• Black Market (Mohawk 12) - BA005 - .020



  • Lola B10 - BA006 - .020 thick
  • Toyota TS030 - BA008 - .020 thick

    Lola - black/red, TS030 - green/pink


PROTOForm:

Reflex Racing/RSD:

SUSPENSION ADJUSTMENTS:

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Old 09-18-2013, 07:31 PM   #39796
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Originally Posted by notsocrazybrit View Post
Guys I'm looking for some advice on gluing foam tire sidewalls.
In particular what type of CA do you use? Thick or Thin?
How do you apply it to get it even. Any secrets?
After the CA has been applied do you sand it smooth?
I don't use CA on rear tires. Weldwood contact cement is the magic stuff. It stays flexible when dry, which reduces chunking. I check the sidewalls after every run and add a little contact cement to any areas where the rubber starts peeling from the rim (between rubber and rim). 15 minutes later, she's ready to go.

I also add a layer of contact cement to the rear sidewall, let dry, then press the sidewall against some carpet to pick up fibers. This reinforces the sidewall while remaining flexible. Looks bad, but works good.
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Old 09-18-2013, 07:33 PM   #39797
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Originally Posted by dr_hfuhuhurr View Post
You're a NY area guy right? What compounds are you running, and where?
Last year I would run pink magenta fronts and pink magenta rears... This year many company's are changing to the new compounds coming out of Japan. For example ProOneRc will have b35 compounds for the rears and team purple fronts. This will set the be standard for carpet racing...I'm waiting for my order. Use to run at 360 and this season will be at Critters in NJ. Spent most of the summer running 1/8th off road. Can't wait to get back to carpet racing this winter
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Old 09-18-2013, 07:56 PM   #39798
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Originally Posted by howardcano View Post
I don't use CA on rear tires. Weldwood contact cement is the magic stuff. It stays flexible when dry, which reduces chunking. I check the sidewalls after every run and add a little contact cement to any areas where the rubber starts peeling from the rim (between rubber and rim). 15 minutes later, she's ready to go.

I also add a layer of contact cement to the rear sidewall, let dry, then press the sidewall against some carpet to pick up fibers. This reinforces the sidewall while remaining flexible. Looks bad, but works good.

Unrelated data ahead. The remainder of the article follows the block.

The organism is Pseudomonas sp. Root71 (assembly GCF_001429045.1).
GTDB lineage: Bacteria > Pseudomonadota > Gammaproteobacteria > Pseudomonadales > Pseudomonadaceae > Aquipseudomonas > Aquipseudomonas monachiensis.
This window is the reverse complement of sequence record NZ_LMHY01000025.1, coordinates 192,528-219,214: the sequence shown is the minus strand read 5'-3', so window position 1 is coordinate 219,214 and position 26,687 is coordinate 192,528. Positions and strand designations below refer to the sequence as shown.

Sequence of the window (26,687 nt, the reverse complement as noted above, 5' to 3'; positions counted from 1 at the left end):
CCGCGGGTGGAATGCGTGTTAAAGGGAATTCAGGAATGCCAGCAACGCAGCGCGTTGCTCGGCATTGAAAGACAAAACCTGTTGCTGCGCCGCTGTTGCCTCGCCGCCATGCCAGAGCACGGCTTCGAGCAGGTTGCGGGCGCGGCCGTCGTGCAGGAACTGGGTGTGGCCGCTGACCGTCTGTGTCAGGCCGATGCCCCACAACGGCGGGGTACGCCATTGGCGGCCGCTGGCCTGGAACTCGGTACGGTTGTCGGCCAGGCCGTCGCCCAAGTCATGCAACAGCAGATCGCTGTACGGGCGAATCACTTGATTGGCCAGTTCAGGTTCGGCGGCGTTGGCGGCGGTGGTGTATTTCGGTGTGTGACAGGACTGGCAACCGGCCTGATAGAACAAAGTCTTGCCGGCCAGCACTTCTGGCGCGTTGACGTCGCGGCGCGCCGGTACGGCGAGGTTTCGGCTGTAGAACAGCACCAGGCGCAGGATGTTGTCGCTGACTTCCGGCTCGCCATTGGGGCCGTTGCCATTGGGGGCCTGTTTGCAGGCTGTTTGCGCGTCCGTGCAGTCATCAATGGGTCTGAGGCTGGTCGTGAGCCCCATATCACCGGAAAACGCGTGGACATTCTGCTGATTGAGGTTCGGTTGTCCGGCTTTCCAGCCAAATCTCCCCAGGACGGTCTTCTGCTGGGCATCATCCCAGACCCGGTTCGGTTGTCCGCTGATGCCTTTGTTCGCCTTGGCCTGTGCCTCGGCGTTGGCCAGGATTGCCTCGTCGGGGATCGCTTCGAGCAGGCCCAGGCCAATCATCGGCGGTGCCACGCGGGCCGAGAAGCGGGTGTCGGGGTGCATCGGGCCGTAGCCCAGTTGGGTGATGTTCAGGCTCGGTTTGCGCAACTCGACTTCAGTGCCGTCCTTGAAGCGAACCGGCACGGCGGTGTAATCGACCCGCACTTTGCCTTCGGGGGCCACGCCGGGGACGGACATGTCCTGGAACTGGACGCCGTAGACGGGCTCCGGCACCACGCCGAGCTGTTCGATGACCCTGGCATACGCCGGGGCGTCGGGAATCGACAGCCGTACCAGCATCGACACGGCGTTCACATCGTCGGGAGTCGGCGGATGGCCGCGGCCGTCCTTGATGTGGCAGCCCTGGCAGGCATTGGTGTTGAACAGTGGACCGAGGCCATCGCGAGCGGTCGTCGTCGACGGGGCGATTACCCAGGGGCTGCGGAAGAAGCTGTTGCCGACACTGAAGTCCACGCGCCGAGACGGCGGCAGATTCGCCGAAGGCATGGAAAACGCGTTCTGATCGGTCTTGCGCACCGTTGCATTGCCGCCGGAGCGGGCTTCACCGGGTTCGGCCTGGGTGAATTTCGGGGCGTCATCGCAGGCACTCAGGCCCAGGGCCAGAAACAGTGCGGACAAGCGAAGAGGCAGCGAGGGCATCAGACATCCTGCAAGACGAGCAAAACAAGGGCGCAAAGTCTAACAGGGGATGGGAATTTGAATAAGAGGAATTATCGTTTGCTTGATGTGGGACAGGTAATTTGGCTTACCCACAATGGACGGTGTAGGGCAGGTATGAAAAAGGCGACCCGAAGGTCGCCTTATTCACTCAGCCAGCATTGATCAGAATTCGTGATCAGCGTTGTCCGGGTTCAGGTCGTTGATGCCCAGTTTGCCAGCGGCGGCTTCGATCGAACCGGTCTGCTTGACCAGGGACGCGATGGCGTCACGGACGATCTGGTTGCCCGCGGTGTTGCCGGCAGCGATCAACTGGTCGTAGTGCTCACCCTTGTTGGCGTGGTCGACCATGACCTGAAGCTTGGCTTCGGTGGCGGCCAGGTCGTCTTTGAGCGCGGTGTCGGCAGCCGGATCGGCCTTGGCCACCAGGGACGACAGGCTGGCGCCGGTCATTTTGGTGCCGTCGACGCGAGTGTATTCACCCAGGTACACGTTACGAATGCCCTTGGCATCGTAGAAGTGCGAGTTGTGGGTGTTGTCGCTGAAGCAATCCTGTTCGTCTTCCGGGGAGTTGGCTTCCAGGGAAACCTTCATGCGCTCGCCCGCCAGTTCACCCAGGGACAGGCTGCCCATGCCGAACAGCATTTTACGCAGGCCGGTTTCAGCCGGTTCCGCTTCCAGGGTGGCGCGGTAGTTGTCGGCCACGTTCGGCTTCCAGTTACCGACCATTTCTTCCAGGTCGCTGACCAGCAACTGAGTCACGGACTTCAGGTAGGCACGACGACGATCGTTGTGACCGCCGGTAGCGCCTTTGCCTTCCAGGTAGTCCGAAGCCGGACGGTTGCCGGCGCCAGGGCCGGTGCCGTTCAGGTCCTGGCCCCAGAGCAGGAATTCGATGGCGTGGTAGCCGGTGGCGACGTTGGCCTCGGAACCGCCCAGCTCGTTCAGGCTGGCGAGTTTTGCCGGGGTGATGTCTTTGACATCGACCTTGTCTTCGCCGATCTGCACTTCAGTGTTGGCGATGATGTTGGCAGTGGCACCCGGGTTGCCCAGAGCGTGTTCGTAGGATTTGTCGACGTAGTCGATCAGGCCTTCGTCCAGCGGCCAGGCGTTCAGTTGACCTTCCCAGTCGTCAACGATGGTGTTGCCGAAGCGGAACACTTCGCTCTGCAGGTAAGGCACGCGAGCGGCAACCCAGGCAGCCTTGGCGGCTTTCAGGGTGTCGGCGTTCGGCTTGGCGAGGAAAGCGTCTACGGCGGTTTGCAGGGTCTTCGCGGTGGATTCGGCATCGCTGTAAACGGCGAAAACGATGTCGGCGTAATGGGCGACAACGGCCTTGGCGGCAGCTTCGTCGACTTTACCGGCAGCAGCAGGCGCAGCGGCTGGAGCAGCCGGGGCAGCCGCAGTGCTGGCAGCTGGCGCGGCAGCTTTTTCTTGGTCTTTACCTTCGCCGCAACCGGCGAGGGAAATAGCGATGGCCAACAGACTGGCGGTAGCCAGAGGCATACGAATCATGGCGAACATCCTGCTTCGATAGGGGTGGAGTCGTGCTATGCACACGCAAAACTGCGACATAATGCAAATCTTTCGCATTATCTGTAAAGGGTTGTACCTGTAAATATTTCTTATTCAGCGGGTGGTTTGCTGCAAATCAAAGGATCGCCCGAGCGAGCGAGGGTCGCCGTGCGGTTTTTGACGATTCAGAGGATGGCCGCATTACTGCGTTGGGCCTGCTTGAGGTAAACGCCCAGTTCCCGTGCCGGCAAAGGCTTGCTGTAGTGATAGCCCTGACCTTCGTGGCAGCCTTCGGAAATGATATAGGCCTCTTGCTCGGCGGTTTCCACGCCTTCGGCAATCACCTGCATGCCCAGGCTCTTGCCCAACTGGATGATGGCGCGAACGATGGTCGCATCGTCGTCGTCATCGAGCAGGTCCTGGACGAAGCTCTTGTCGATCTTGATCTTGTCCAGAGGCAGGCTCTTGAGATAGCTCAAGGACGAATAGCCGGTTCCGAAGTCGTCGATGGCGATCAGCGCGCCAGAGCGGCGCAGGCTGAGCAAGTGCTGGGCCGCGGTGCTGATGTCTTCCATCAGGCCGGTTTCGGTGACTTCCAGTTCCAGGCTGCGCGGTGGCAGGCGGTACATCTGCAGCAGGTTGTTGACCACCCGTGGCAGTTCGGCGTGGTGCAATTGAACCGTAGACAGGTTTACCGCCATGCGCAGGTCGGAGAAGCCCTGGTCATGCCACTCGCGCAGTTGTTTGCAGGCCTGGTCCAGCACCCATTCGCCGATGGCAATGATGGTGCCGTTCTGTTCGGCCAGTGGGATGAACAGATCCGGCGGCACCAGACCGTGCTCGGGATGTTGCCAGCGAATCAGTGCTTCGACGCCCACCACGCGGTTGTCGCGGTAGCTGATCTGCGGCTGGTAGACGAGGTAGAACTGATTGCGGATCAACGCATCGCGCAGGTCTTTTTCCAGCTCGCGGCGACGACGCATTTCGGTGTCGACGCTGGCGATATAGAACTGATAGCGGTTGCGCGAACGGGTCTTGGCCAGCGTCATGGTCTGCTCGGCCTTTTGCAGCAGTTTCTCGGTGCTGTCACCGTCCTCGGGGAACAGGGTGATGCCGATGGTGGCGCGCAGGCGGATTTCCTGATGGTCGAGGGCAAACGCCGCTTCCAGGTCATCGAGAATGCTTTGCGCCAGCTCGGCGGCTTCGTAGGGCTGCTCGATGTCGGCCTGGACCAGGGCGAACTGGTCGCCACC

That's interesting...I have been considering trying contact cement instead of CA. Thought I saw some black contact cement at one time but I haven't been able to find it again. Maybe add some dye or paint to the contact cement to make it look better.
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Old 09-18-2013, 09:31 PM   #39799
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Honestly...running reasonably sized tires (41.5/42.5) I haven't glued sidewalls in ages. I found that when I glued sidewalls they would chunk really badly and it was even more maintenance. This is with many types of foam (synthetic, natural, weird new compounds) and both fronts and rears...

Probably the only thing I have had to glue recently are some of the Ultis come poorly glued from the factory, enough that you can lift the foam off of the rim, typically on the inside rear.
+1 on the poor glue job on the Ultis. Tough to stomach when 2 pairs of their $25 foam chunks WAY bad and then you notice that 80% around the rim 1/4" deep the foam is gone and you can still see machine marks in the rim where CA never made it except at the very very lip.
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Old 09-18-2013, 10:59 PM   #39800
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That's interesting...I have been considering trying contact cement instead of CA. Thought I saw some black contact cement at one time but I haven't been able to find it again. Maybe add some dye or paint to the contact cement to make it look better.
I think it was called Seal cement used repairing wet suits. Hobbietat had it, don't know if they still do.
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Old 09-19-2013, 12:29 AM   #39801
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Originally Posted by avs View Post